Suggestions for Further Reading

Bercovitch, Sacvan. The Office Of The Scarlet Letter. New York: Transaction Publishers, 2013.

In this short, dense book, Bercovitch uses Hawthorne’s novel to critique the idea of “Americanness.” He considers the ways in which Hawthorne’s text impacted not just American literature, but broader cultural ideas and concepts of national identity.

Berlant, Lauren. The Anatomy Of A National Fantasy: Hawthorne, Utopia, And Everyday Life. Chicago: University Of Chicago Press, 1991.

This book offers a scholarly analysis of Hawthorne’s novel that combines feminist and political critique. Berlant considers how Hawthorne engaged with both ideas and utopian fantasies of what it meant to be American and projected these questions onto the gendered struggles of Hester Prynne.

Colacurccio, Michael. “Footsteps Of Anne Hutchinson: The Context Of The Scarlet Letter.” ELH 39.3 (1972): 459-94.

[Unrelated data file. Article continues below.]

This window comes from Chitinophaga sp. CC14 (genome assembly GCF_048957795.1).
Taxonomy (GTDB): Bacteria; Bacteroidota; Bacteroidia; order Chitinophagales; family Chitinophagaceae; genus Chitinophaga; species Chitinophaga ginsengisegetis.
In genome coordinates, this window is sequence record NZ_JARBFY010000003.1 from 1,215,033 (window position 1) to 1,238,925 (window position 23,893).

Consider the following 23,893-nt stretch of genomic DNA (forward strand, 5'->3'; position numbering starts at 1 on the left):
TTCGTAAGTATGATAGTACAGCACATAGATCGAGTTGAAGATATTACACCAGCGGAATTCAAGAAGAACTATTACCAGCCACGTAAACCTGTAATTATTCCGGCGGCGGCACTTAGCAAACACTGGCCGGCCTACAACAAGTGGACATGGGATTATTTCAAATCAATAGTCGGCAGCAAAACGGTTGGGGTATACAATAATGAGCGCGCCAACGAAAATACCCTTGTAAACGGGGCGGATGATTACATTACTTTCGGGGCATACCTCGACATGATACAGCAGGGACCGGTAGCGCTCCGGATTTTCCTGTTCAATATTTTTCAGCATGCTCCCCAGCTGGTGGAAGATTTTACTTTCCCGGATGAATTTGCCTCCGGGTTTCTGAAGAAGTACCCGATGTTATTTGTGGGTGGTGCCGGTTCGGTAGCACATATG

In this essay, Michael Colaruccio studies the role Anne Hutchinson played in Hawthorne's creation of Hester Prynne. It contains a great deal of valuable information about Hawthorne's long-standing interest in Hutchinson.

Dryden, Edgar. The Form Of American Romance. Baltimore, MD: Johns Hopkins University Press, 1988.

This book makes a case for the "American Romance" as a distinctive genre in American literary history. For Dryden, the romance is unique because it encourages the reader to interact with the author in a way realist novels typically don't.

Last, Suzan. “Hawthorne’s Feminine Voices: Reading ‘The Scarlet Letter’ as a Woman” The Journal Of Narrative Technique 27.3 (1997): 349-76.

Last’s essay is both an analysis of The Scarlet Letter as well as a personal account of the author's experience reading the novel. She discusses masculine and feminine elements in the novel's voice and structure.

Miller, Edwin Haviland. Salem Is My Dwelling Place: Life Of Nathaniel Hawthorne. Iowa City: University Of Iowa Press, 1991.

This classic biography of Nathaniel Hawthorne traces the author's life from his birth to his death. It gives special attention to the role of place in Hawthorne's life and work.